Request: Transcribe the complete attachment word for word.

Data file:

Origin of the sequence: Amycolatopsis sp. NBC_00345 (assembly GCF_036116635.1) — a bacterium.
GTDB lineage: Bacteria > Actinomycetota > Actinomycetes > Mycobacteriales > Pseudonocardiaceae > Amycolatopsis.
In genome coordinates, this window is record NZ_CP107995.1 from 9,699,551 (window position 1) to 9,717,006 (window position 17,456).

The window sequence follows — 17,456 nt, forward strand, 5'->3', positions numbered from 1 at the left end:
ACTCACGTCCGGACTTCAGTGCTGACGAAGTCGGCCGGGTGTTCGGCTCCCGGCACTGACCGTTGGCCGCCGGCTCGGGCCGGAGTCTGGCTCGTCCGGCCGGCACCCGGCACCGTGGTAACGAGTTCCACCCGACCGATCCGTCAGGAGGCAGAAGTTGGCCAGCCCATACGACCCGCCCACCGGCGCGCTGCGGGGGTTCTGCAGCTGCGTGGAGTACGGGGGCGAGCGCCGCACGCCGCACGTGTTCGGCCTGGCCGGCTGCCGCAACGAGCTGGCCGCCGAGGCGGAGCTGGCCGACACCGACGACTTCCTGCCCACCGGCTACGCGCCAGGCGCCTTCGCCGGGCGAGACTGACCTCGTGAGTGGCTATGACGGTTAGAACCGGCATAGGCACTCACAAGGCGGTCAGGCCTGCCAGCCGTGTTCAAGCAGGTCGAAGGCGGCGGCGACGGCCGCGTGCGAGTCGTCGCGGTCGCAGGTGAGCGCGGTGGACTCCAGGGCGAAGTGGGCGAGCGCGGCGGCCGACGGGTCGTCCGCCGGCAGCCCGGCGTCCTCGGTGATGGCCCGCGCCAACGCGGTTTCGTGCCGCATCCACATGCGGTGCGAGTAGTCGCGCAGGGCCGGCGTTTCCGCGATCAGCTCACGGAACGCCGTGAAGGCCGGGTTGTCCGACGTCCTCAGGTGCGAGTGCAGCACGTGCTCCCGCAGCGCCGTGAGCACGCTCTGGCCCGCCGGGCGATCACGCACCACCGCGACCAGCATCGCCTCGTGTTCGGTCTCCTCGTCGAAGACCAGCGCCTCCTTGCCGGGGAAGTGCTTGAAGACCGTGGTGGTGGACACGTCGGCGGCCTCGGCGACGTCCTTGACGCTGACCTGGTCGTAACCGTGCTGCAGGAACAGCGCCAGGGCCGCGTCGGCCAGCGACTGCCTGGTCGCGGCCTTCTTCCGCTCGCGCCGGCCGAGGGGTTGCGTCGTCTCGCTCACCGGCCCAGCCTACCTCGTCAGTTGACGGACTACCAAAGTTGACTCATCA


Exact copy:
Origin of the sequence: Amycolatopsis sp. NBC_00345 (assembly GCF_036116635.1) — a bacterium.
GTDB lineage: Bacteria > Actinomycetota > Actinomycetes > Mycobacteriales > Pseudonocardiaceae > Amycolatopsis.
In genome coordinates, this window is record NZ_CP107995.1 from 9,699,551 (window position 1) to 9,717,006 (window position 17,456).

The window sequence follows — 17,456 nt, forward strand, 5'->3', positions numbered from 1 at the left end:
ACTCACGTCCGGACTTCAGTGCTGACGAAGTCGGCCGGGTGTTCGGCTCCCGGCACTGACCGTTGGCCGCCGGCTCGGGCCGGAGTCTGGCTCGTCCGGCCGGCACCCGGCACCGTGGTAACGAGTTCCACCCGACCGATCCGTCAGGAGGCAGAAGTTGGCCAGCCCATACGACCCGCCCACCGGCGCGCTGCGGGGGTTCTGCAGCTGCGTGGAGTACGGGGGCGAGCGCCGCACGCCGCACGTGTTCGGCCTGGCCGGCTGCCGCAACGAGCTGGCCGCCGAGGCGGAGCTGGCCGACACCGACGACTTCCTGCCCACCGGCTACGCGCCAGGCGCCTTCGCCGGGCGAGACTGACCTCGTGAGTGGCTATGACGGTTAGAACCGGCATAGGCACTCACAAGGCGGTCAGGCCTGCCAGCCGTGTTCAAGCAGGTCGAAGGCGGCGGCGACGGCCGCGTGCGAGTCGTCGCGGTCGCAGGTGAGCGCGGTGGACTCCAGGGCGAAGTGGGCGAGCGCGGCGGCCGACGGGTCGTCCGCCGGCAGCCCGGCGTCCTCGGTGATGGCCCGCGCCAACGCGGTTTCGTGCCGCATCCACATGCGGTGCGAGTAGTCGCGCAGGGCCGGCGTTTCCGCGATCAGCTCACGGAACGCCGTGAAGGCCGGGTTGTCCGACGTCCTCAGGTGCGAGTGCAGCACGTGCTCCCGCAGCGCCGTGAGCACGCTCTGGCCCGCCGGGCGATCACGCACCACCGCGACCAGCATCGCCTCGTGTTCGGTCTCCTCGTCGAAGACCAGCGCCTCCTTGCCGGGGAAGTGCTTGAAGACCGTGGTGGTGGACACGTCGGCGGCCTCGGCGACGTCCTTGACGCTGACCTGGTCGTAACCGTGCTGCAGGAACAGCGCCAGGGCCGCGTCGGCCAGCGACTGCCTGGTCGCGGCCTTCTTCCGCTCGCGCCGGCCGAGGGGTTGCGTCGTCTCGCTCACCGGCCCAGCCTACCTCGTCAGTTGACGGACTACCAAAGTTGACTCATCA